Send this article to a friend:


Scientists Report Breakthrough With Very Low Cost Calcium Battery
Brian Westenhaus

Tohoku University researchers have recently developed a prototype calcium metal rechargeable battery capable of 500 cycles of repeated charge-discharge. Five hundred cycles is the benchmark for practical battery use. The breakthrough was made thanks to the development of a copper sulfide nanoparticle/carbon composite cathode and a hydride-based electrolyte.

With the compulsive sales of electric vehicles and grid-scale energy storage systems on the rise, the need to explore alternatives to lithium-ion batteries has never been greater.

The breakthrough has just been reported in the journal Advanced Science.

The advancement is focused on the element calcium and now a prototype is in testing. Calcium (Ca) is the fifth most abundant element in earth’s crust, calcium is widely available and inexpensive, and has higher energy density potential than lithium ion batteries (LIB). Its properties are also thought to help accelerate ion transport and diffusion in electrolytes and cathode materials, giving it an edge over other LIB-alternatives such as magnesium and zinc.

But many hurdles remain in the way of Ca metal batteries’ commercial viability. The lack of an efficient electrolyte and the absence of cathode materials with sufficient Ca2+ storage capabilities have proved to be the main stumbling blocks.

Schematic of a prototype Ca metal battery. The battery comprises a Ca2+-storing positive electrode containing the CuS/C composite and a Ca plating/stripping negative electrode with a hydride-based electrolyte, Ca(CB11H12)2 in DME/THF. Image Credit: Tohoku University. Click both the press release and the open access study report for more images and information.

In 2021, some members of the current research group provided a solution to the former problem when they realized a new fluorine-free calcium electrolyte based on a hydrogen (monocarborane) cluster. The electrolyte demonstrated markedly improved electrochemical performances such as high conductivity and high electrochemical stabilities.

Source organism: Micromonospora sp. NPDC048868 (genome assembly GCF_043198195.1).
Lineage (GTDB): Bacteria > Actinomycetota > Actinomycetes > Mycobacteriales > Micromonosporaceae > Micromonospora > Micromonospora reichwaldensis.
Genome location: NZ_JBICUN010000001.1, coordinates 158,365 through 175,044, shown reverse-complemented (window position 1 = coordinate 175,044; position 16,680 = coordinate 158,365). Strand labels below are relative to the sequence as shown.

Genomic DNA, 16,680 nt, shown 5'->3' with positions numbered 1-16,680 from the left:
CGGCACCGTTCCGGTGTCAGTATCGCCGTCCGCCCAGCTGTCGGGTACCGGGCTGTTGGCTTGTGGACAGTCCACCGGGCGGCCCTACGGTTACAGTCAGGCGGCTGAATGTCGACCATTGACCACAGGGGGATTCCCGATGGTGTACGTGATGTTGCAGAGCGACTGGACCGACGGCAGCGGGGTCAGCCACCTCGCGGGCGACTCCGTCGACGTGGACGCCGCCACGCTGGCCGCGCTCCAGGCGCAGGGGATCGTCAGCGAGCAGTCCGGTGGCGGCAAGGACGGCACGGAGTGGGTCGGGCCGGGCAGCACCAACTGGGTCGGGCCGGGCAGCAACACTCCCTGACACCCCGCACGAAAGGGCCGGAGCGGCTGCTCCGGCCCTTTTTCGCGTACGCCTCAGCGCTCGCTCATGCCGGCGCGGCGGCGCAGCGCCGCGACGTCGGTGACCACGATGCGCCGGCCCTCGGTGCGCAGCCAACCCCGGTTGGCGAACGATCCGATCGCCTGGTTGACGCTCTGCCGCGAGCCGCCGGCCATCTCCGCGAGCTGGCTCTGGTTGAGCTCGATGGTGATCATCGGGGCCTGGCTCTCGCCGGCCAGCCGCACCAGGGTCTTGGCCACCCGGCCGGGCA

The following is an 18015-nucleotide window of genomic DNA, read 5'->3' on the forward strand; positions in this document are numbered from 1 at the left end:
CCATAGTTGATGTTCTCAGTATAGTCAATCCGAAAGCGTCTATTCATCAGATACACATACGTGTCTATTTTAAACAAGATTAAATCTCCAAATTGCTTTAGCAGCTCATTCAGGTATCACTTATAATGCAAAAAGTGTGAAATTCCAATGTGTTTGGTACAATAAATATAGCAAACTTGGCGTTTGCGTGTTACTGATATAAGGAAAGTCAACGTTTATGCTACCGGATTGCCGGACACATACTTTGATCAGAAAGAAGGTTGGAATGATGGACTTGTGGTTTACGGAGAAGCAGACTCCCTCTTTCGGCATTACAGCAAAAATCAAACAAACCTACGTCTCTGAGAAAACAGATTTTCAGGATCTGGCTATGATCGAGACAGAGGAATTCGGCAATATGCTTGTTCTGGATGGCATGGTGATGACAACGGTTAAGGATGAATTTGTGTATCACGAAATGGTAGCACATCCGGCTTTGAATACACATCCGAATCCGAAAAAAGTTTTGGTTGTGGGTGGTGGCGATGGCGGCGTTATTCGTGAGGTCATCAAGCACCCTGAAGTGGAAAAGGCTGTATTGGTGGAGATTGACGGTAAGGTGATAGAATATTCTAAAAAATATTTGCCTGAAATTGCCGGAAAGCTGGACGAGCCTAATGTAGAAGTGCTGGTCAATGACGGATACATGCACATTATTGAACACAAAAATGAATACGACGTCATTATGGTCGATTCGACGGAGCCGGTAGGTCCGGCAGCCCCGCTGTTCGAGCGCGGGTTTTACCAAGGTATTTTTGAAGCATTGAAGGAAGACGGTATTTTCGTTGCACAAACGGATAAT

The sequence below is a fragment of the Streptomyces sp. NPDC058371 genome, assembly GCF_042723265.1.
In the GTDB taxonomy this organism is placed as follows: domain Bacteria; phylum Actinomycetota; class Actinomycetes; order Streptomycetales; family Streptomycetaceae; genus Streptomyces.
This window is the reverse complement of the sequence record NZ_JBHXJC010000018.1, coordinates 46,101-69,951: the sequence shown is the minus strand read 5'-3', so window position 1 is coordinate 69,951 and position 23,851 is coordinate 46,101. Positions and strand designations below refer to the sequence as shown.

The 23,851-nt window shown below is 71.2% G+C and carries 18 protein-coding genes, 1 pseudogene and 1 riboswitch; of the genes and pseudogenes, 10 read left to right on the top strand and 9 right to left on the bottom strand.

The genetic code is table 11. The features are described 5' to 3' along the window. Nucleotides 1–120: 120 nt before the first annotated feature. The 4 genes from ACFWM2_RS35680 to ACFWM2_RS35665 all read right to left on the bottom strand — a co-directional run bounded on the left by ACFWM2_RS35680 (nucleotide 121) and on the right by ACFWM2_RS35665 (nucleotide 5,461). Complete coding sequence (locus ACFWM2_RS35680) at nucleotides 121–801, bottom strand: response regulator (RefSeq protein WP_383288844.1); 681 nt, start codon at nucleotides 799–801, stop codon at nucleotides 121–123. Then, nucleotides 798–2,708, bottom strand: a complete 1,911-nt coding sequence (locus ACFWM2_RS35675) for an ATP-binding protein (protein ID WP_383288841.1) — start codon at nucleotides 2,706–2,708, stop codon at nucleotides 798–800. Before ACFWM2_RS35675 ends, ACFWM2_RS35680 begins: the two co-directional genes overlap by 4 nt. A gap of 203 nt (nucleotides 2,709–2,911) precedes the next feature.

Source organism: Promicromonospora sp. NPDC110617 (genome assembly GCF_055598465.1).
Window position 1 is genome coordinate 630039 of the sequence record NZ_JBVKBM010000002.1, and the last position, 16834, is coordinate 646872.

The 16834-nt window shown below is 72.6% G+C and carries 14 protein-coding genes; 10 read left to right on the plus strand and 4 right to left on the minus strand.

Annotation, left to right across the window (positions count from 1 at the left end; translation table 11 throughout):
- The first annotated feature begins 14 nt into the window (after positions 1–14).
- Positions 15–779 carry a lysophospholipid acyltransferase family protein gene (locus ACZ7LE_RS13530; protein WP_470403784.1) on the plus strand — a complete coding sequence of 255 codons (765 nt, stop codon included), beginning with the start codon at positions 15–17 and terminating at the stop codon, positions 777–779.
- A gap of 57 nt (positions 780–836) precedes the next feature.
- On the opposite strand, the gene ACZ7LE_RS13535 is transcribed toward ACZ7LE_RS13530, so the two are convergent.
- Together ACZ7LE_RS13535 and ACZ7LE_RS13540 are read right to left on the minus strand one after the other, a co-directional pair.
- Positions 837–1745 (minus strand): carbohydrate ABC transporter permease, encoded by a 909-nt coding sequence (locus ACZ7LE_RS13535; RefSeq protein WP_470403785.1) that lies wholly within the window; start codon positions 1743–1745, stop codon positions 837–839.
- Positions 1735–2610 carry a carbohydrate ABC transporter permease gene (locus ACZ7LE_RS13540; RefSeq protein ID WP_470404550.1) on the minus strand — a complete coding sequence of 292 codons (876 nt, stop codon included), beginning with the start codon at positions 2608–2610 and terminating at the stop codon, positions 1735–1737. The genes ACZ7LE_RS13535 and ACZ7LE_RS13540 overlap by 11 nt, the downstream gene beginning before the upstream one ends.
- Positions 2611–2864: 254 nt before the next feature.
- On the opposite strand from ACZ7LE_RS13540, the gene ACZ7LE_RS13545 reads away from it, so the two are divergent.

Kazuaki Kisu, assistant professor at Tohoku University’s Institute for Materials Research said, “For our current research, we tested the long-term operation of a Ca metal battery with a copper sulfide (CuS) nanoparticle/carbon composite cathode and a hydride-based electrolyte.”

Also a natural mineral, CuS has favorable electrochemical properties. Its layered structure enables it to store a variety of cations, including lithium, sodium and magnesium. It has a large theoretical capacity of 560 mAh g-1 – two to three times higher than present cathode materials for lithium-ion batteries.

Through nanoparticulation and compositing with carbon materials, Kisu and his colleagues were able to create a cathode capable of storing large amounts of calcium ions. When employed with the hydride-type electrolyte, they produce a battery with a highly stable cycling performance. The prototype battery maintained 92% capacity retention over 500 cycles based on the capacity of the 10th cycle.

The group is confident that their breakthrough will help advance research into cathode materials for Ca-based batteries. “Our study confirms the feasibility of Ca metal anodes for long-term operations, and we are hopeful the results will expedite the development of Ca metal batteries,” said Kisu.

When one thinks about low cost materials, calcium and its naturally occurring forms comes to mind really quickly. The theoretical potential is outstanding. Getting it to work is now a strong possibility.

Calcium based batteries might make electric vehicles a practical reality. At the moment the practicality is factually a niche, and a not particularly big one at that. Weight has to be reduced dramatically, cost come down by a factor of 5 or more, charge time immensely cut and safety improved such that they can be parked in a garage without the insurance company going nuts.

That makes this important news. Yes it's a new born technology, but over time the potential is simply huge and the demand for electrical storage grows by the second.

By Brian Westenhaus via



Brian is the editor of the popular energy technology site New Energy and Fuel. The site’s mission is to inform, stimulate, amuse and abuse the news and views across the emerging field of energy and fuels in our future. You will find the most exciting and useful news, guides and tips for making and saving money in energy and fuel, just how things work or not, where you might want to invest or get involved in a brainstorming session with other readers.

Send this article to a friend: